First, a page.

Doctor A treats patient B with medication C, Patient B goes blind in one eye and can’t use his left pinky. Doctor A gets sued for not knowing every single solitary possible side effect of this direct marketed drug. Doctor A gets sued for 10 mil. Doctor A settles for 3 mil at the behest of her insurance, which has, because of this settlement, jacked her premium up to nearly 225,000 per year (for insurance, yes, the numbers are close, though not really for general practitioners) Doctor A only makes, after her overhead and expenses, 265,000 a year. Doctor A, with nearly half a million dollars in student loans, jacks up HER prices to continue to make medicine profitable. This is just another thing that we need, as a society, to focus on. The feeling of righteous indignation that wells up within us when some one else (Goddess forbid it) makes a bloody mistake.

There must be reform in this arena, there simply must. If we are to continue for any length of time, we must re-examine the ins and outs of our own reality regarding our supposed entitlement subsequent to an honest mistake.

I had Lasek surgery a few years ago and went from blind-as-a-bat to nearly normal vision. This is a type of surgery that isn’t covered by insurance, and the prices are plummeting.

Getting rid of the insurance industry is a most preposterous idea:

a) If you cut out the insurance industry, you cut out doctors. No doctors will practice medicine for basement prices. There are some industries in which a premium will be charged regardless of the supply curve.

b) If you cut out the insurance industry, you have also cut out med-mal insurance. So now you must cut out all lawsuits against doctors all together. You must also make all medical schools free, so hat doctors won’t have to pay $125,000 in student loans on a $30,000 salary.

c) Stepping away from medicine, if you cut out insurance, you must cut out tort law all together. If Joe Blow steps into a small business owner’s store, slips, and sues, that business owner is out of business. Supply and demand doesn’t mean jack to that storeowner or the attorney who is suing him.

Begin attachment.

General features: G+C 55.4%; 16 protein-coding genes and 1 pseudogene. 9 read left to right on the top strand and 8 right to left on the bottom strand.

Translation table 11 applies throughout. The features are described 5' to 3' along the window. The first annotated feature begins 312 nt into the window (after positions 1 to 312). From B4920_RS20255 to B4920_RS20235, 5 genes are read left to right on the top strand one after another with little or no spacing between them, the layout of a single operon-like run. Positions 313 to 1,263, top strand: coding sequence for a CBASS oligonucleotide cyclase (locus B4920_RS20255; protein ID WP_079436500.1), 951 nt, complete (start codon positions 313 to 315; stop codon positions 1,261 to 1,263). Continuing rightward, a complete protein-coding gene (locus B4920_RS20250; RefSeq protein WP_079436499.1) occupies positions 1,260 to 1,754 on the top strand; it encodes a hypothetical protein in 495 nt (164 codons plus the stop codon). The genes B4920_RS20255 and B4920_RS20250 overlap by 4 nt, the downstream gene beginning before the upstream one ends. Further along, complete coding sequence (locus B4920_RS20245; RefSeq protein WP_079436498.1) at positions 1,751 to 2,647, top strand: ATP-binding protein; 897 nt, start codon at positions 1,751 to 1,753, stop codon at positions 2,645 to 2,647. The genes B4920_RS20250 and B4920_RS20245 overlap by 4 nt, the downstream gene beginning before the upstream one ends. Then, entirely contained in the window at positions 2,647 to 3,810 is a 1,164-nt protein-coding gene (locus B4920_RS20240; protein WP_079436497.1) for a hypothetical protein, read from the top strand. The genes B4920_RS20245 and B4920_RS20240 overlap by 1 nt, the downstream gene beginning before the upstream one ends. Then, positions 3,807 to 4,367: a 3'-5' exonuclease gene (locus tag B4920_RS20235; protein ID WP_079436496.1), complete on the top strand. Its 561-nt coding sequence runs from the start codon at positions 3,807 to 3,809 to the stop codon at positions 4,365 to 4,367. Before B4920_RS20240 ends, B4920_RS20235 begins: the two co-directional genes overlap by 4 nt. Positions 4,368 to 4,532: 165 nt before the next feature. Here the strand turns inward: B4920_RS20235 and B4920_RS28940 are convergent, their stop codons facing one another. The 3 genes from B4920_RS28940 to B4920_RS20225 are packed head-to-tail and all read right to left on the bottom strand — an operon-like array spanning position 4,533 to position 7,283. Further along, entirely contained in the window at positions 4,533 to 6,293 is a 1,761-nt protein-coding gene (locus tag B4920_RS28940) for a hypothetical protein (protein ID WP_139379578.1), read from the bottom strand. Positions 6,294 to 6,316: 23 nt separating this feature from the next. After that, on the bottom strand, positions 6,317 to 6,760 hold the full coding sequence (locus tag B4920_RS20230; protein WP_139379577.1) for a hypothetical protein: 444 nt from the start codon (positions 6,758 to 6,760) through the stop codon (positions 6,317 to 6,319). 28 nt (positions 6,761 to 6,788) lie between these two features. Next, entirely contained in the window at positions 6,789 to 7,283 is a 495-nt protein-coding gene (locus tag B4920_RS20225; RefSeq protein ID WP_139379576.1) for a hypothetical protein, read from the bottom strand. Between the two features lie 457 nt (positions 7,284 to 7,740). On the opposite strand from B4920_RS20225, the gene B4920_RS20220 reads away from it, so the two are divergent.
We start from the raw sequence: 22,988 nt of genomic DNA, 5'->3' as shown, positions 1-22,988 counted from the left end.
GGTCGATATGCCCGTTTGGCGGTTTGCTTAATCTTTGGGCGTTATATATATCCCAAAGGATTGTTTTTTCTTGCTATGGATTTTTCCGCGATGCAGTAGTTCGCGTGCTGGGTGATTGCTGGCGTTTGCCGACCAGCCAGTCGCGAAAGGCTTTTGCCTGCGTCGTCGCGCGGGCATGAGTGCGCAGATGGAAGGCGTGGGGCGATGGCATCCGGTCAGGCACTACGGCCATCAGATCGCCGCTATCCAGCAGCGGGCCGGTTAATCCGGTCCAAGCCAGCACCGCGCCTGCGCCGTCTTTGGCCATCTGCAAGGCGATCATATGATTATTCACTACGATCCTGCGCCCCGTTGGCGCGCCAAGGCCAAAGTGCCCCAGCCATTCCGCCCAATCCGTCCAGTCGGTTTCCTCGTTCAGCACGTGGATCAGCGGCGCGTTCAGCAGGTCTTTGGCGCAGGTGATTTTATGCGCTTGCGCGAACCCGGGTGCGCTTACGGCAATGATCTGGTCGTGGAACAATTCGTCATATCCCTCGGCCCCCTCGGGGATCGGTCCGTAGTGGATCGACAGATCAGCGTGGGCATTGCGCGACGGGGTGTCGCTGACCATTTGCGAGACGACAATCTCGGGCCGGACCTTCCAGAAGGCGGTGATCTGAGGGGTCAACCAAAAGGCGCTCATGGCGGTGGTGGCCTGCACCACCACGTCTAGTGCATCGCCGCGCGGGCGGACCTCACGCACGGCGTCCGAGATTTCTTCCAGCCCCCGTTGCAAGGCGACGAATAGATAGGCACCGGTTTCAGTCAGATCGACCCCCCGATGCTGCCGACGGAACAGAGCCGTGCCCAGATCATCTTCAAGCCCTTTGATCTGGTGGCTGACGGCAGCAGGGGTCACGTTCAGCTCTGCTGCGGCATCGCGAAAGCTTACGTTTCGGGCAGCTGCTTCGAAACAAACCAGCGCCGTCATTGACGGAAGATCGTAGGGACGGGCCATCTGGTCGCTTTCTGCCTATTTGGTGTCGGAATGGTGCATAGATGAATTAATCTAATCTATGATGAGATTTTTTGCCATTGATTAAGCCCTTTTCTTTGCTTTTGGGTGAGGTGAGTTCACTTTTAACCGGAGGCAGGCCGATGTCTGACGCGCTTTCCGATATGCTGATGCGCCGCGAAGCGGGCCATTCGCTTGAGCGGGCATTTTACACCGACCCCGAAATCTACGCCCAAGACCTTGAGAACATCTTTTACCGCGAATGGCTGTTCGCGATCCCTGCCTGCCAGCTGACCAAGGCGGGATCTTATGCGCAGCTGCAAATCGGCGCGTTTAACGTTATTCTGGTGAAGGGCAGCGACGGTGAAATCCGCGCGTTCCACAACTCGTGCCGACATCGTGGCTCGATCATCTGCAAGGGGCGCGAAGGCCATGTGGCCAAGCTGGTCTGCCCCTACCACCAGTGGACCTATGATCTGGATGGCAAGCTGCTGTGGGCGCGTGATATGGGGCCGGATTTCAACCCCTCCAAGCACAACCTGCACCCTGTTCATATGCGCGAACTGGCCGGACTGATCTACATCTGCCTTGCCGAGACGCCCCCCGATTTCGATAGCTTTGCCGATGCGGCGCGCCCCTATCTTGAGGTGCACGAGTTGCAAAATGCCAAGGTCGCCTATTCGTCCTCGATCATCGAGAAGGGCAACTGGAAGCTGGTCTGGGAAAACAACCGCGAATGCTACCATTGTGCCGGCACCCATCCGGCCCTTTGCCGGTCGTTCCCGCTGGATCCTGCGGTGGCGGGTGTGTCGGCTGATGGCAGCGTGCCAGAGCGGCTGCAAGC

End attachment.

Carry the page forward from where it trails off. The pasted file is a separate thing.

Cost to raise a baby 1 year: ~$15,000+(may be higher)
Infertility treatments: $6,000 - $10,000/cycle(may require multiple cycles)

If you can’t afford to save up for a couple of years to get the treatments you probably can’t afford a baby. I’ll leave it to others to argue whether everyone should have babies regardless of finances.

No, the point I was making was that neither condition is life-threatening. However, from what I’ve heard, treatment of ED is frequently covered by health insurance. <hijack> In fact, I’ve heard of cases where insurance pays for ED but not for birth control. Not that there’s a male conspiracy or anything. </hijack>

Just FYI:

We did this debate not too long ago. I think the consensus was that since there are so many more important things that aren’t covered by insurance, having it cover infertility treatment is an expensive and unnecessary luxury.

Thanks for the link, a good read. (Sorry! I only searched insurance / infertility on last 6 months)

David B, Gaudere or MEBuckner, please close at your convenience